Shed, Pole, and MartynEdit this event
On a good night, with the right kind of music, Fabric’s Room One may well have the finest club sound I’ve ever encountered. The system is tweaked to absolute perfection, and the room’s physical dimensions serve to enhance it further, resulting in an environment that’s almost overwhelmingly loud but never sacrifices even a shard of its clarity. This evening is definitely one of those good nights: the wide open spaces that characterise each artist’s music sound precision engineered to match the club itself. None of your abrasive, overdriven bass sounds here, thank you very much, just shimmering fragments of synth and cavernous, dub-infused sub-bass. Berlin through and through, for the most part, and all the better for it.
There’s an awful lot of Ableton in Fabric tonight. The majority of sets we witness are live performances, which prove to be enjoyable shifts away from the usual club DJ fodder, and also see a greater proportion of the evening given to each producer’s own music. On the evidence of Shed’s quite staggering set within the cavernous spaces of Room Two that’s entirely a good thing; the often thrown around assertions that he’s currently the ‘finest techno producer in the world’ hold even more water when his shattered beats operate at that sort of volume. Particularly impressive is one synth-heavy track towards the end of his set, which pulls off the contradictory trick of remaining almost the same throughout whilst simultaneously ascending ever-higher, dragging the sizeable crowd towards the roof with it. Towards the evening’s end, Deadbeat’s take on a similar sound is a headier but no less physical experience, the one-two punch of ‘Grounation (Berghain Drum Jack)’ into an on-the-fly remix of Pinch’s dubstep classic ‘Get Up’ injecting a sudden burst of energy into an increasingly knackered group of 6am dancers.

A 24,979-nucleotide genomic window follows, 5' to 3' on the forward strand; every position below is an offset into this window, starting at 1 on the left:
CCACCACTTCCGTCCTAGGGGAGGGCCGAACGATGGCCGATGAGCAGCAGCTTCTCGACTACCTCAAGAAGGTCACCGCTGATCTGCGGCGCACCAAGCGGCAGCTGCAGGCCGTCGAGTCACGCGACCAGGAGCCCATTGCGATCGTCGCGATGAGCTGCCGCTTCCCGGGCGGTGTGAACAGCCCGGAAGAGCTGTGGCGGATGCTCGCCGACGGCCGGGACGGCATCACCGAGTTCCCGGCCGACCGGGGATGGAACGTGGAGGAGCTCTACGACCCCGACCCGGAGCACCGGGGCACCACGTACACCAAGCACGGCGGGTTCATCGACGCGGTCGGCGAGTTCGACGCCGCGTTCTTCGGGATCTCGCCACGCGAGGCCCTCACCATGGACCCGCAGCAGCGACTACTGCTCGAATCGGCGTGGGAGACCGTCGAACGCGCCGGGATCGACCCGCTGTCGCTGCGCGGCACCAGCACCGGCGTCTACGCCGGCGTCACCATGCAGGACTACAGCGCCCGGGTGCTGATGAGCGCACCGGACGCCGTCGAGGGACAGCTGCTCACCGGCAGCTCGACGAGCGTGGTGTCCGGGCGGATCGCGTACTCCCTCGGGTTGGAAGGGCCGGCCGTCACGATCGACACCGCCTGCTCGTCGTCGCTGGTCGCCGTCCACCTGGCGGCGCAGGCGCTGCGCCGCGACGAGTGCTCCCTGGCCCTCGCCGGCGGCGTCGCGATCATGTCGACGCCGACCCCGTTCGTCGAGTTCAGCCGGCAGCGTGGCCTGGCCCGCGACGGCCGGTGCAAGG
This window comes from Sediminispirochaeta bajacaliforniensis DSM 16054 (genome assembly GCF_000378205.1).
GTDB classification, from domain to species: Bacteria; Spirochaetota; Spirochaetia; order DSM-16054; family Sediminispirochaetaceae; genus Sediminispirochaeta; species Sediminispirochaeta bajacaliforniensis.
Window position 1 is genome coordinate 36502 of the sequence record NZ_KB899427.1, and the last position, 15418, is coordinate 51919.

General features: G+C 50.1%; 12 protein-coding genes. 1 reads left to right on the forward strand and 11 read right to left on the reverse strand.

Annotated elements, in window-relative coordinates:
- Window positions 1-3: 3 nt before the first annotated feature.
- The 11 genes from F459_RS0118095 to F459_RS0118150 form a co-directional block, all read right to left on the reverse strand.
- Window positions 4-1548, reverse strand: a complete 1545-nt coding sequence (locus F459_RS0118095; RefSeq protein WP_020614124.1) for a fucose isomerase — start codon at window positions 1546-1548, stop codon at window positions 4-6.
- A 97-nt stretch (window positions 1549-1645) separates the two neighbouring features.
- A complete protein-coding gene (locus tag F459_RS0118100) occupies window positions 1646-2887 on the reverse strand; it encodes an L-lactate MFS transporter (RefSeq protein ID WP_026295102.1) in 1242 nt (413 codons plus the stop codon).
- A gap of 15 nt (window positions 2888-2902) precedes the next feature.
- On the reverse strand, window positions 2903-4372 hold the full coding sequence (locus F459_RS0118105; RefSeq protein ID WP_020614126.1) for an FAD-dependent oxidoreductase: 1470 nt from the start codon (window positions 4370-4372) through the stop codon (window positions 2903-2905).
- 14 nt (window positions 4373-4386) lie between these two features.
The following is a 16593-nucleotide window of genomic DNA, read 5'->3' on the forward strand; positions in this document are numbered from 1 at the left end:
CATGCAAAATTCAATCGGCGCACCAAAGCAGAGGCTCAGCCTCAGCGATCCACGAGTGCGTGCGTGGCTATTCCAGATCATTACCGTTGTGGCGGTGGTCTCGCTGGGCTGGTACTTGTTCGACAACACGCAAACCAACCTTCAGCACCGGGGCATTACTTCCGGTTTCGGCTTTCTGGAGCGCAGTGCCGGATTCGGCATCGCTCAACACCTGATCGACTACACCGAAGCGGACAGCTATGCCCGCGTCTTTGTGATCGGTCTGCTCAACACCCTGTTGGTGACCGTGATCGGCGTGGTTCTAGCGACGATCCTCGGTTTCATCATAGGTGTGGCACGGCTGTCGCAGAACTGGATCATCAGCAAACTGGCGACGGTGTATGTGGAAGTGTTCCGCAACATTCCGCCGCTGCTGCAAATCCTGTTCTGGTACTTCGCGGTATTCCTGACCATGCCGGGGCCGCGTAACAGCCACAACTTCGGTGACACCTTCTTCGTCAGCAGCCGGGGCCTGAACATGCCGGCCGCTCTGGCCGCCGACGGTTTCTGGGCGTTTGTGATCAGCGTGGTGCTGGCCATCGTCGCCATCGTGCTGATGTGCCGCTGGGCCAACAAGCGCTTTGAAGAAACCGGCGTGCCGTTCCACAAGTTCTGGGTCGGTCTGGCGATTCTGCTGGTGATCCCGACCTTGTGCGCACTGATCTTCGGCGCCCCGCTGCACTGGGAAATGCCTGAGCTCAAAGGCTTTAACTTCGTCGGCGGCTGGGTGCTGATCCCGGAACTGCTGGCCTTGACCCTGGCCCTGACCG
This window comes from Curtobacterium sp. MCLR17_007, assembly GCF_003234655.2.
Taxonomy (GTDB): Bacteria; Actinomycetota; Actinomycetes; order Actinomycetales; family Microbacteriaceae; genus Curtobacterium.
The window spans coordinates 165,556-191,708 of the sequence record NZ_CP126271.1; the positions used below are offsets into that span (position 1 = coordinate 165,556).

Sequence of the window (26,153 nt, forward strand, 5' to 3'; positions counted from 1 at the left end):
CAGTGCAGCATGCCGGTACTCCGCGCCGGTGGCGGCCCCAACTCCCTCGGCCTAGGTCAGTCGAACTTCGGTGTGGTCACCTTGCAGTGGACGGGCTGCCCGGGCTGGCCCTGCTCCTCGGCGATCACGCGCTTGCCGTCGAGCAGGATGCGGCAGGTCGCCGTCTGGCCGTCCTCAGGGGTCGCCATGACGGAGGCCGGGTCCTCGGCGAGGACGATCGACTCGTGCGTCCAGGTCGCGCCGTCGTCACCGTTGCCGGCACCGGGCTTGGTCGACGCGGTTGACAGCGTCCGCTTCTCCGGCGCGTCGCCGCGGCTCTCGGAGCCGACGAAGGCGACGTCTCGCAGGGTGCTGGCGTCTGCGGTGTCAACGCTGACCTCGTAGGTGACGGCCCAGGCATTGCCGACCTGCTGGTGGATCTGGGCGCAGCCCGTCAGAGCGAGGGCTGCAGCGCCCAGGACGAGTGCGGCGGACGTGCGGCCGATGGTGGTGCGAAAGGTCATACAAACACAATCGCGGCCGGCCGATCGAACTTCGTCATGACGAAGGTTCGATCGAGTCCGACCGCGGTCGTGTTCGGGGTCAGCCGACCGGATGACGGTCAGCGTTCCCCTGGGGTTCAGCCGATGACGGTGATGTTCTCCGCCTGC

Early on, Pole’s grainy dub techno goes head-to-head with an upfront DJ set from Martyn, forcing a pretty tough choice. The decision to stick with the latter for the most part seems to be both a blessing and a curse. While Martyn’s set is the only real point in the evening when the second room’s pulse diverts from straight four-to-the-floor, taking in funky and broken beat from the likes of Altered Natives and Lil Silva, as well as a seriously unexpected appearance of a stripped-back refix of Daft Punk’s ‘Technologic’, the 15 minutes or so we catch of Pole are tantalising. Again, Room One proves to be the ideal environment for his own glitchy take on techno, and the deep threads of synth that peel away from its kickdrum chassis lap at the edges of the room and the crowd like tongues of St. Elmo’s Fire.
Once again though, the evening belongs to Sam Shackleton. All of the first room’s definitive traits come into play during the hour he’s onstage, and its remarkably lucid sound allows each individual element to occupy its own unique space within the mix. Shackleton’s recreation of his music live eschews the typical ‘play one track after the other’ approach and instead explores the hallucinogenic properties of depth, adding layer upon layer of rhythm and dessicated melody to build towering monoliths of sound. In less well-suited environments it can come across as a little muddy, the sheer intricacy of his drum patterns partially lost in a spaced out haze, but this evening the total effect couldn’t be clearer. So it’s easy to instantly recognise the sparse central motif of ‘Hamas Rule’ as it emerges from behind a wall of drum-circle percussion before bursting into life with a distinctive wisp of arabesque melody. The same is true of his Three EPs material, which looms into the foreground and unleashes wave after wave of devastating sub-bass, cutting deep furrows through the crowd.
For the most part though, his performance tonight is less reminiscent of Three EPs, with its softly meditative sheen, and far more evocative of his early Skull Disco material, all grit, grime and palpable sadness. That doesn’t stop it being compulsively danceable though: the long interludes between recognisable tracks are filled with intense blasts of pure rhythm, warm gusts of bass and the muted babbling of madmen just out of sight, and take great joy in subverting dance music’s euphoric communion. What’s left is an inversion, all introspection – with eyes closed it takes on an entirely personal bent – and detached individuality. It’s certainly a potent reminder that Shackleton is one of the most unique and fearsome producers currently working in electronic music, and at only an hour in length his set feels almost painfully short.
We exit Fabric’s pitch black confines at around seven am, blinking awkwardly in the blazing sunlight of a day you’d never realise had dawned.
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